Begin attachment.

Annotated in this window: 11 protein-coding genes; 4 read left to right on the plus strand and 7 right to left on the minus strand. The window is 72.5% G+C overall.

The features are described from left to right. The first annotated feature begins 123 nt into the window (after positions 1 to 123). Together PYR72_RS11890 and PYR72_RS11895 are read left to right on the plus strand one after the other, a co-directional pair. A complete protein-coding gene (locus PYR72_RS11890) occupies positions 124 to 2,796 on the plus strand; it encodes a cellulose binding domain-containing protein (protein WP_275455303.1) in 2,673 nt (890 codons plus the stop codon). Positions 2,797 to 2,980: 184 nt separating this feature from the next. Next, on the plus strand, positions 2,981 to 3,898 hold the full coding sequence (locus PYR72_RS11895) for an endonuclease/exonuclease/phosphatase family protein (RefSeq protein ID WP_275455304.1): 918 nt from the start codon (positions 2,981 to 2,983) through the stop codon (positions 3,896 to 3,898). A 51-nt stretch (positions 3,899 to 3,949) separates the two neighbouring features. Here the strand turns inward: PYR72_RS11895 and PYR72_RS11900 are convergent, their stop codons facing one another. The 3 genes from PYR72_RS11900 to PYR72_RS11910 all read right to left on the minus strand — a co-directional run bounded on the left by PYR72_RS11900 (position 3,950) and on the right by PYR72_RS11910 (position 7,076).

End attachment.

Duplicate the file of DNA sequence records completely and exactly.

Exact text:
Annotated in this window: 11 protein-coding genes; 4 read left to right on the plus strand and 7 right to left on the minus strand. The window is 72.5% G+C overall.

The features are described from left to right. The first annotated feature begins 123 nt into the window (after positions 1 to 123). Together PYR72_RS11890 and PYR72_RS11895 are read left to right on the plus strand one after the other, a co-directional pair. A complete protein-coding gene (locus PYR72_RS11890) occupies positions 124 to 2,796 on the plus strand; it encodes a cellulose binding domain-containing protein (protein WP_275455303.1) in 2,673 nt (890 codons plus the stop codon). Positions 2,797 to 2,980: 184 nt separating this feature from the next. Next, on the plus strand, positions 2,981 to 3,898 hold the full coding sequence (locus PYR72_RS11895) for an endonuclease/exonuclease/phosphatase family protein (RefSeq protein ID WP_275455304.1): 918 nt from the start codon (positions 2,981 to 2,983) through the stop codon (positions 3,896 to 3,898). A 51-nt stretch (positions 3,899 to 3,949) separates the two neighbouring features. Here the strand turns inward: PYR72_RS11895 and PYR72_RS11900 are convergent, their stop codons facing one another. The 3 genes from PYR72_RS11900 to PYR72_RS11910 all read right to left on the minus strand — a co-directional run bounded on the left by PYR72_RS11900 (position 3,950) and on the right by PYR72_RS11910 (position 7,076).